The institutionalisation and systemic sanctioning of such practices involving instrumentality, disregard for sociality and relational ties, and pathological splitting from one’s own actions – all originating in individual narcissistic processes – constitute a state of pathological perversion on a societal level. The increasing narcissism among management and political elites is also enabled by the public at large, who may be projecting on to them their own desire for power while splitting off ambivalent feelings emerging from this desire. The progressive marketisation of public services illustrates both the insensitivity of policy makers to the impact of their policies on those who are less able to benefit from them (i.e. the less affluent and less-well educated citizens) but also in appealing to the narcissism of voters. Thus the issue of how much choice is possible and what are the inevitable trade-offs involved (between choice and equity or quality and efficiency in public health systems) is sidestepped by politicians and their constituencies.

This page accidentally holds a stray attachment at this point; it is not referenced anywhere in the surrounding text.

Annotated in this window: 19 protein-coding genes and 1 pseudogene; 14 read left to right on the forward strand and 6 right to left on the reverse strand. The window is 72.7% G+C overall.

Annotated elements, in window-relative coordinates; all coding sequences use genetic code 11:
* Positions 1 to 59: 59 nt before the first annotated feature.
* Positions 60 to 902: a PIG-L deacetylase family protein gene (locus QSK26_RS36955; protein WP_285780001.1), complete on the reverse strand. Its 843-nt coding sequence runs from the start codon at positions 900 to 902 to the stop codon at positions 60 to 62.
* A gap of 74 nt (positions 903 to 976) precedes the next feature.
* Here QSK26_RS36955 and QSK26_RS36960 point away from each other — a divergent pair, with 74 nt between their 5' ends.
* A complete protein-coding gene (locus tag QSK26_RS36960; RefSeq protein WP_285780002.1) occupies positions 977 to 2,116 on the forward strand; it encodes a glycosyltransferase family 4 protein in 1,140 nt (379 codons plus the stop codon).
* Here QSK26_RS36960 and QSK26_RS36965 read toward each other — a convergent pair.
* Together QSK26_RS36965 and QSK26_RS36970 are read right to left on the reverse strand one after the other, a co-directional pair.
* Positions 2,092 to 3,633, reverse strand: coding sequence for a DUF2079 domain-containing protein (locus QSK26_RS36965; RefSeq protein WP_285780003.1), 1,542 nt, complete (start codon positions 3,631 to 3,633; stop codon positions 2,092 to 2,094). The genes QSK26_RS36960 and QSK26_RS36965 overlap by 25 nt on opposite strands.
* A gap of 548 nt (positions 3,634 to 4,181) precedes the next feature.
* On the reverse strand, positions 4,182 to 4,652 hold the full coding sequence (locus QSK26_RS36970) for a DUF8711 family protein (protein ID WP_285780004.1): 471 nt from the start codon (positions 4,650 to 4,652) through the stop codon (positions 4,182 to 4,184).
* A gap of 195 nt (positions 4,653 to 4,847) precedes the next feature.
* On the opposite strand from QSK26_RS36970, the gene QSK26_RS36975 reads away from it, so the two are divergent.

A narcissistic denial of reality deflects the citizens’ attention from a much needed social critique. Understanding how narcissism underpins policy making, and how it becomes increasingly prevalent in socially destructive ways of managing employees and manipulating the public, is therefore a necessary first step towards re-engaging with the political process.
Professor Marianna Fotaki will be part of a discussion at the LSE Literary Festival celebrating 100 years of Freud’s On Narcissim. The event is on February 27th and details can be found here.
Note: This article gives the views of the author, and not the position of the British Politics and Policy blog, nor of the London School of Economics. Please read our comments policy before posting.
About the Author
Marianna Fotaki is professor of business ethics at Warwick Business School, University of Warwick, holds a visiting professorship in Manchester Business School. She is a graduate of medicine, public health, and obtained a PhD in public policy from the London School of Economics and Political Science. Before joining academia Marianna has worked as EU resident adviser to the governments in transition and as a medical doctor for Médecins Sans Frontières and Médecins Du Monde for eight years.